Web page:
The level of specificity an Illinois court must describe its decision-making process is not very exacting.

“A [litigant’s] mere assertion that the trial court did not consider the statutory factors is insufficient to overcome the presumption that the trial court knew and followed the law.” In re Marriage of Whitehead, 97 NE 3d 566 – Ill: Appellate Court, 5th Dist. 2018

“The circuit court is not required to make explicit findings on each factor, nor is it required to refer to every factor.” Jameson v. Williams, 165 NE 3d 501 – Ill: Appellate Court, 3rd Dist. 2020

Some statement is required by the court to reserve parenting time or parental decision-making but no statement is not acceptable for the court to reserve these matters.

Telling judges what they can and cannot do in an Illinois divorce is welcomed. Illinois family court judges do not want to be appealed. Therefore, pointing out the law’s requirements to a judge is usually well-received. Furthermore, you can expect to be rewarded for your knowledge by the judge leaning in your favor on that particular topic. After all, you just showed that you know the law better than they do. A polite, “I’d like to remind the court…” is usually sufficient to get your point across.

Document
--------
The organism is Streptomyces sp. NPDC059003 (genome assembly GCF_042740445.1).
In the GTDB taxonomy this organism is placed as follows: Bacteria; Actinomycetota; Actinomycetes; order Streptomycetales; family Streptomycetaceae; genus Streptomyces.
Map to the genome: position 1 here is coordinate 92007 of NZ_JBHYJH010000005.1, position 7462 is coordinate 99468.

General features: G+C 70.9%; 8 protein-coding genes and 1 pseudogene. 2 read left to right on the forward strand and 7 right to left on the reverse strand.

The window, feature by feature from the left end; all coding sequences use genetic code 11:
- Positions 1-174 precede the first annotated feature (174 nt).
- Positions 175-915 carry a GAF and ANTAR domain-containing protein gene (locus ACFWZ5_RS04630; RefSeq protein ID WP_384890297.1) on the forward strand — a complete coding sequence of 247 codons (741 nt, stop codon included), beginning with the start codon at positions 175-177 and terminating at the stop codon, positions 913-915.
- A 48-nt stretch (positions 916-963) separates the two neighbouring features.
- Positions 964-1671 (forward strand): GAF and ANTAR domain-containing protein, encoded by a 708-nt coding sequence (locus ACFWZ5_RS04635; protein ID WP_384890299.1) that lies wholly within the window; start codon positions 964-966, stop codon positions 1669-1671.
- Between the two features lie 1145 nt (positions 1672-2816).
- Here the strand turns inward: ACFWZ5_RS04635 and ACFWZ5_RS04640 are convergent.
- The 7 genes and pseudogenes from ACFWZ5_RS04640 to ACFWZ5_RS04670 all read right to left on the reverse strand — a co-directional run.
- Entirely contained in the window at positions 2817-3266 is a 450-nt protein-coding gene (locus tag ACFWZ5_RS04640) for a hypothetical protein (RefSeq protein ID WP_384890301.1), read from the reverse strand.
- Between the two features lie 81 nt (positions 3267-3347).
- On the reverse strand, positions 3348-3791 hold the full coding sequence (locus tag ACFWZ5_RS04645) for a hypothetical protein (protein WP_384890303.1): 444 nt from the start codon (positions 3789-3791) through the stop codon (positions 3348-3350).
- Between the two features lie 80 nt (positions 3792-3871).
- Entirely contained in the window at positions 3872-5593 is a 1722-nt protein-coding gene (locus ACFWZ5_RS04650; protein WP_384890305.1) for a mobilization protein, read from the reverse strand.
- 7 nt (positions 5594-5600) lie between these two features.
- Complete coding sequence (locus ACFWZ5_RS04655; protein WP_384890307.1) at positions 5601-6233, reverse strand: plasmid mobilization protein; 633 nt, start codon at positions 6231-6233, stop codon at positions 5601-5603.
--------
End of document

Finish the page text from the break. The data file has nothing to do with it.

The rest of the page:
If you’d like to politely tell an Illinois divorce judge what they can and cannot do with your parenting time and parental decision-making, contact my Chicago, Illinois family law firm to schedule a free consultation with an Illinois divorce attorney.

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Russell Knight

Russell D. Knight has been practicing family law as a Chicago divorce lawyer since 2006. Russell D. Knight amicably resolves tough cases while remaining a strong advocate for his client’s interests.